Baltimore jumps up to #11 in CBRE's tech talent scorecard - Technical.ly Baltimore

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Jul. 30, 2020 12:34 pm

Baltimore jumps up to #11 in CBRE’s tech talent scorecard

The report offers a snapshot of tech's place in the regional economy. A growing cybersecurity industry and proximity to government jobs contributed to the leap.
Downtown Baltimore.

Downtown Baltimore.

(Photo by Flickr user Sue, used under a Creative Commons license)

When it comes to tech talent, Baltimore moved up a few spots in an annual ranking from national real estate services firm CBRE.

CBRE’s Tech Talent Scorecard found that the Baltimore metro area ranked 11th out of 50 in North America when it comes to attracting and growing local tech talent — a jump of three spots from #14 in 2019. The report is based on 13 metrics that range from talent concentration to salary to degree completion to the outlook for offices and housing.

Findings from the report include:

  • The Baltimore metro area has 79,880 workers, which is 5.8% of the local workforce. That percentage is higher than the 3.7% percent national average, and ranks in the top 20 nationally. That workforce has grown 17% in the last five years. About one-fifth of these workers are software programmers or developers.
  • The average software developer wage in 2020 was about $108,000, which ranks #8 nationally, and tech talent accounts for 50% of the employment in an average tech company.
  • Average apartment rent amounted to $1,346 per month in 2019, which was 37th highest out of 50.
  • The area saw 6,100 more tech graduates than new tech jobs in the past five years, making it a “net producer” of talent. Perhaps another way to look at it: If there were more even more local tech jobs, more would stay.

As for the jump in the rankings year-over-year, Baltimore joined Ottawa, Orange County, Columbus and Newark as big movers in 2020. It came in just behind Raleigh-Durham, which was #10. CBRE has a tool called the Tech Talent Analyzer that allows for cross-market comparison.

The year-over-year boost was in part due to the sources of talent that exist in the area. Along with the degree completions, infrastructure like educational institutions and R&D investment helped the score. It reflects the area’s concentration of government and universities, which have long been seen as a strength.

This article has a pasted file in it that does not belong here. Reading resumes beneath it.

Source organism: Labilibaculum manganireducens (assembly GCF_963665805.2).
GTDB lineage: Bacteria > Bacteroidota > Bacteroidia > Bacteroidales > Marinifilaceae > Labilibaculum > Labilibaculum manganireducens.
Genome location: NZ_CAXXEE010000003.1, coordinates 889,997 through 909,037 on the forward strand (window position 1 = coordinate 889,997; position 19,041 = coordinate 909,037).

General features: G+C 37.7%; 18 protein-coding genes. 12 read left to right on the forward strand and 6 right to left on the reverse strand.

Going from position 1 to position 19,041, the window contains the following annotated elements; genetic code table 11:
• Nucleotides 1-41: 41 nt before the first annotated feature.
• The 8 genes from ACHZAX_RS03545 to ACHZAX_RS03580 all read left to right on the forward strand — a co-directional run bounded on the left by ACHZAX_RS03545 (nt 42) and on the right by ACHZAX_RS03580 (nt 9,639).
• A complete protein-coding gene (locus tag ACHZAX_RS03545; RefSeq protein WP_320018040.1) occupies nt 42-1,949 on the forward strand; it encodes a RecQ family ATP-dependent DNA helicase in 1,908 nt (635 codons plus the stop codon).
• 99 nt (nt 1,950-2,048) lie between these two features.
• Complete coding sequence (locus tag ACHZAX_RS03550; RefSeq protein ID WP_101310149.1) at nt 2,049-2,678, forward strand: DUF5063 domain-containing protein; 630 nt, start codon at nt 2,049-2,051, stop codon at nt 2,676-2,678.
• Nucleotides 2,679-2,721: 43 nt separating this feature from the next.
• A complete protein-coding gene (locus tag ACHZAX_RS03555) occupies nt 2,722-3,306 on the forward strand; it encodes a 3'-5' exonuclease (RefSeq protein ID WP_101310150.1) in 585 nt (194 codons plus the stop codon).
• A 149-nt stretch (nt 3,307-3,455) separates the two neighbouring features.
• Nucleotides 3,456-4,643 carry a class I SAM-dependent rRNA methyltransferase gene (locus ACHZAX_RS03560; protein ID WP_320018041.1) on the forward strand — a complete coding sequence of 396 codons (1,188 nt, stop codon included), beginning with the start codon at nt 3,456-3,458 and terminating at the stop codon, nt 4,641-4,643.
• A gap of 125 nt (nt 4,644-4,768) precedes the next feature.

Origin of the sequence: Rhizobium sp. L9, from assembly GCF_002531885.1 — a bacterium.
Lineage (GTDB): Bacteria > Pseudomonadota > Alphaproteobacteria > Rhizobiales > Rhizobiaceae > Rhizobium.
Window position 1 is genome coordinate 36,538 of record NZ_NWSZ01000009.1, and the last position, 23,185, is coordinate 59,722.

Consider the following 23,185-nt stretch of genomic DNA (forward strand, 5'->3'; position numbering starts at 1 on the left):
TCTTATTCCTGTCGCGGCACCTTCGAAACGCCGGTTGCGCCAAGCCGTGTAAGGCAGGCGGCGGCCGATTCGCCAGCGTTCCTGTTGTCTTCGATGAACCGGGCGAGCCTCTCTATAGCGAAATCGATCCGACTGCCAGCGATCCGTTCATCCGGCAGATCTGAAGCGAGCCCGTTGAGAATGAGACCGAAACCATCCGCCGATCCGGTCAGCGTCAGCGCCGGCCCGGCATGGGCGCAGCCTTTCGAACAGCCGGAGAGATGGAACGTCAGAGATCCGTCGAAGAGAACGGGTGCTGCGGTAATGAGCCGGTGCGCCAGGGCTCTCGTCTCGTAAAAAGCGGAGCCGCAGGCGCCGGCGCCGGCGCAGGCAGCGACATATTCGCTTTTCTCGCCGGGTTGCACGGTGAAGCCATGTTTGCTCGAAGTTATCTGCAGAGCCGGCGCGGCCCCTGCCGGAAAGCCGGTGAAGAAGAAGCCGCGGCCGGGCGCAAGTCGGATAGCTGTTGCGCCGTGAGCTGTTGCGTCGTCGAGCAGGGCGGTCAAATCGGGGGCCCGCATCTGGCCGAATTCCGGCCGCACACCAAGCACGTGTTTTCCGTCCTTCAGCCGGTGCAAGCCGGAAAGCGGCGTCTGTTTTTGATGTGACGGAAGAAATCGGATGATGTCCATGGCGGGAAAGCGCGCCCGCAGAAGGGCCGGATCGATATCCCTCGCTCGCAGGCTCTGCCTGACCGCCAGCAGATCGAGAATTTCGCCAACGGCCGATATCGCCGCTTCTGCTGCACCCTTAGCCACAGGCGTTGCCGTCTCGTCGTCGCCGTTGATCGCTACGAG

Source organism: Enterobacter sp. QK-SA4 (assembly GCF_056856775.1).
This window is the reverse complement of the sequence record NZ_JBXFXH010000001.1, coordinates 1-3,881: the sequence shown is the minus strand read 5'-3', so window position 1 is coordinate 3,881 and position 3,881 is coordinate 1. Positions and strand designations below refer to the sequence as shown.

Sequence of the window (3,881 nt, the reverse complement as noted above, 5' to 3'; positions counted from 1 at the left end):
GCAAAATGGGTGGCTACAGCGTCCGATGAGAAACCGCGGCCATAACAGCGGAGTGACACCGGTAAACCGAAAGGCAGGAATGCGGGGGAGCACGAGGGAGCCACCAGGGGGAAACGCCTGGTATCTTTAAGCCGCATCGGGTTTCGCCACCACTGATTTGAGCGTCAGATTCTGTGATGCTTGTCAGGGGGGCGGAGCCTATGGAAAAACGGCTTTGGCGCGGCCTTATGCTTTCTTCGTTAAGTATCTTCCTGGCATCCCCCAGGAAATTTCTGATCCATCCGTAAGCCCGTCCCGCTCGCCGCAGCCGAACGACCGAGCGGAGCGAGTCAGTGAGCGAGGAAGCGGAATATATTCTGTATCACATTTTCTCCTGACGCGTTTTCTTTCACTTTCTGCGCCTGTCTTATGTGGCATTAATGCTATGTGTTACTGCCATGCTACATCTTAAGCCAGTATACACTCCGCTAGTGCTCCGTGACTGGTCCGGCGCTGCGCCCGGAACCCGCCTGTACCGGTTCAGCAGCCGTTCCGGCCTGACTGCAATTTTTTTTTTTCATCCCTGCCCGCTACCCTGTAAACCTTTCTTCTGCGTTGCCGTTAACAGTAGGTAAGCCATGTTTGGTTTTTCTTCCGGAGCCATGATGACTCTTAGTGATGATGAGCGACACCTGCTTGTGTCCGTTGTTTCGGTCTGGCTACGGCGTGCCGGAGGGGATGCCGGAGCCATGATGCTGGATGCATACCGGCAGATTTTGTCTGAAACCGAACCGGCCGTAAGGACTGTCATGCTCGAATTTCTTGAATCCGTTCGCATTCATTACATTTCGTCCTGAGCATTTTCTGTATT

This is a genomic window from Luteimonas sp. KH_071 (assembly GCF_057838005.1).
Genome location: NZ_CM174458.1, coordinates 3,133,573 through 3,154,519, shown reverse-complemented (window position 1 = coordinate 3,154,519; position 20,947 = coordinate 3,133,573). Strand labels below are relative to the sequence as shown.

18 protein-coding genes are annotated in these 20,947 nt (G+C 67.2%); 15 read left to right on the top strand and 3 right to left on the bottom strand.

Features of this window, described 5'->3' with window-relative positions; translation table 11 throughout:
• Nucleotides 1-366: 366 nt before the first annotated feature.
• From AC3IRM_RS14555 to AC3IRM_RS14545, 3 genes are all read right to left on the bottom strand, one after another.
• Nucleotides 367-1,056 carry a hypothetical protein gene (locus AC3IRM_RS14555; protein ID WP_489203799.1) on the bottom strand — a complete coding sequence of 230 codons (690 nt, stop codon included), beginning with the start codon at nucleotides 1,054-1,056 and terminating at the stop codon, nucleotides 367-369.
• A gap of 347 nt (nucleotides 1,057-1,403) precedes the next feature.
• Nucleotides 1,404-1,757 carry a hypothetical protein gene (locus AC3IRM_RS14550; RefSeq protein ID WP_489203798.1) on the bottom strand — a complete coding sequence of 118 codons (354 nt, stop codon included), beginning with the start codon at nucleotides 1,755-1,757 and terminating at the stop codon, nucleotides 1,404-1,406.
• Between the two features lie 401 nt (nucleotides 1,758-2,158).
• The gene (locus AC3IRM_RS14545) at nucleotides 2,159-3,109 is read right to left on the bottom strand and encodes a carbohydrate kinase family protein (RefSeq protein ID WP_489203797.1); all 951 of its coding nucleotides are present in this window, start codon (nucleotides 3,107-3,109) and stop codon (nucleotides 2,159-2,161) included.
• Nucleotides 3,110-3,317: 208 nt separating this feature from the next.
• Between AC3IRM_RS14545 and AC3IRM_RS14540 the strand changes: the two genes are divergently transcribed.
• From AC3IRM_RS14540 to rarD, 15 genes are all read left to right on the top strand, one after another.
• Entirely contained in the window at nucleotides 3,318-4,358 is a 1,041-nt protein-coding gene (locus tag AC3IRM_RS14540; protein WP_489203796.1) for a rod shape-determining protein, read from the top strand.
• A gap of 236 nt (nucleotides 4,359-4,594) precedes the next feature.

There’s also more tech companies springing up in an area that has big chunks of government employment. Take a sector like cybersecurity, where more companies that are serving commercial businesses are forming, said CBRE VP Jonathan Hall.

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“We’ve always been a heavily concentrated hub of government contractors that are supporting the federal government,” Hall said. “Now, in the last 10 years, we’re seeing growth in the commercial cybersecurity sector that’s really exciting.”

Cybersecurity and data science are areas where leaders have compared the talent here to “oil,” given that many of the federal agencies leading national cybersecurity activities that are located at Anne Arundel County’s Fort Meade and the nearby universities that train many of their workers.

A mix of increasing cyber risk for businesses on a global scale and new efforts on the local level to galvanize entrepreneurship that will create the products to serve them are resulting in some of those skilled folks that served the federal mission now starting new tech companies that are headquartered in Baltimore city and Columbia.

Looking ahead, CBRE also addresses the outlook given that we’re in a time when a pandemic and economic slowdowns are leading to workforce reductions. For its part, however, tech is seen as a stable and even promising portion of a local economy, per CBRE.

“We expect that most tech-talent markets and professions will thrive after the pandemic subsides, and many that facilitate remote work and tech services such as e-commerce, social media and streaming services may have even greater growth opportunities accelerated by the COVID-19 disruption,” said Colin Yasukochi, executive director of CBRE’s Tech Insights Center, in a statement. “Markets that have strong innovation infrastructure — leading universities and high concentrations of tech jobs — will lead the next growth cycle.”

Notable, given that Baltimore is getting high marks in both of those areas.

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